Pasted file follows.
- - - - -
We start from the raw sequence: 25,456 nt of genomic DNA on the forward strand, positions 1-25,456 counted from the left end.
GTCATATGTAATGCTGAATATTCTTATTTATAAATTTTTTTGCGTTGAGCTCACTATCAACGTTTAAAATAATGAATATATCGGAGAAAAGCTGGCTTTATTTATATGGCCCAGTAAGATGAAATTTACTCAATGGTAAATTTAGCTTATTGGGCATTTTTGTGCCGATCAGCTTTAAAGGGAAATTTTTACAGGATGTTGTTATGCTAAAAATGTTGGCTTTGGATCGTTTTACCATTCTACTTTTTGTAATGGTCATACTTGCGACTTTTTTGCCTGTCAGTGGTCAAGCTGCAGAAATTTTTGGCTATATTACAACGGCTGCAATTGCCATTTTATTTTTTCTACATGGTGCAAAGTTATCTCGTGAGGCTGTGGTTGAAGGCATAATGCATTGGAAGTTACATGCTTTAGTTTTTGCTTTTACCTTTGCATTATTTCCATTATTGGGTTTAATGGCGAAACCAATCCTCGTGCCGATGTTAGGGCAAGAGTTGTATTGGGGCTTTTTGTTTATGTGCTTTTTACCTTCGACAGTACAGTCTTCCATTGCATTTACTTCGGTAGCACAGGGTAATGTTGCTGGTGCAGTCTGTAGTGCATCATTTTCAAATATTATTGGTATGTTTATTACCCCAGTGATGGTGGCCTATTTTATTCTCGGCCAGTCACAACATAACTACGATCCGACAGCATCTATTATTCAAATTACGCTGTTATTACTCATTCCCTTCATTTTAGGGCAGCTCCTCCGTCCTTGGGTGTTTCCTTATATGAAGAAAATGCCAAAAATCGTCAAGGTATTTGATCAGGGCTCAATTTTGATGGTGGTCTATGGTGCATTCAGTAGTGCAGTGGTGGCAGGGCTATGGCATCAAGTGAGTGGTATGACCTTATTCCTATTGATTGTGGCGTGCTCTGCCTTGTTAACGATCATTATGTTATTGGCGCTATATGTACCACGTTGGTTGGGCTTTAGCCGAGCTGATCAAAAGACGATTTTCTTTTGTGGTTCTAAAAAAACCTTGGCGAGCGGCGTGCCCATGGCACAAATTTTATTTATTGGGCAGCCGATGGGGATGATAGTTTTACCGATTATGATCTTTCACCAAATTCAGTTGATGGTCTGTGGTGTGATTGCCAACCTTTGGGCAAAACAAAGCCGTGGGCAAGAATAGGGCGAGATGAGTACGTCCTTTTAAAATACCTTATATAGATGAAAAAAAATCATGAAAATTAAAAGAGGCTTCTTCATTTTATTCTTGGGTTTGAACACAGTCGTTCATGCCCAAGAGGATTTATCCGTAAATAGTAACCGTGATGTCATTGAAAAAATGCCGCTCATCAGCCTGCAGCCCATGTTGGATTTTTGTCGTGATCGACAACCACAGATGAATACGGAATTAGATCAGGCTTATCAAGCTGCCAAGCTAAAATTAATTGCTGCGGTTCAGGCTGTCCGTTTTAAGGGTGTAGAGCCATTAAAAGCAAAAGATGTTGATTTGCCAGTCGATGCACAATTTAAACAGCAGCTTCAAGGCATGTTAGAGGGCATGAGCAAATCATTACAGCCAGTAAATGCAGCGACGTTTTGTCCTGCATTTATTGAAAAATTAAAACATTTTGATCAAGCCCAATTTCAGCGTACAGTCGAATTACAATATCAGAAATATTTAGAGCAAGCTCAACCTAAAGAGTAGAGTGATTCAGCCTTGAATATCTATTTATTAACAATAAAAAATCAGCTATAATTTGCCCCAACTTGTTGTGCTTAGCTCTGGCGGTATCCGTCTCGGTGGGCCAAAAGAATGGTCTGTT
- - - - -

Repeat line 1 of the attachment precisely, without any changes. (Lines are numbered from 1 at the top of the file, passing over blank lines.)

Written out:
We start from the raw sequence: 25,456 nt of genomic DNA on the forward strand, positions 1-25,456 counted from the left end.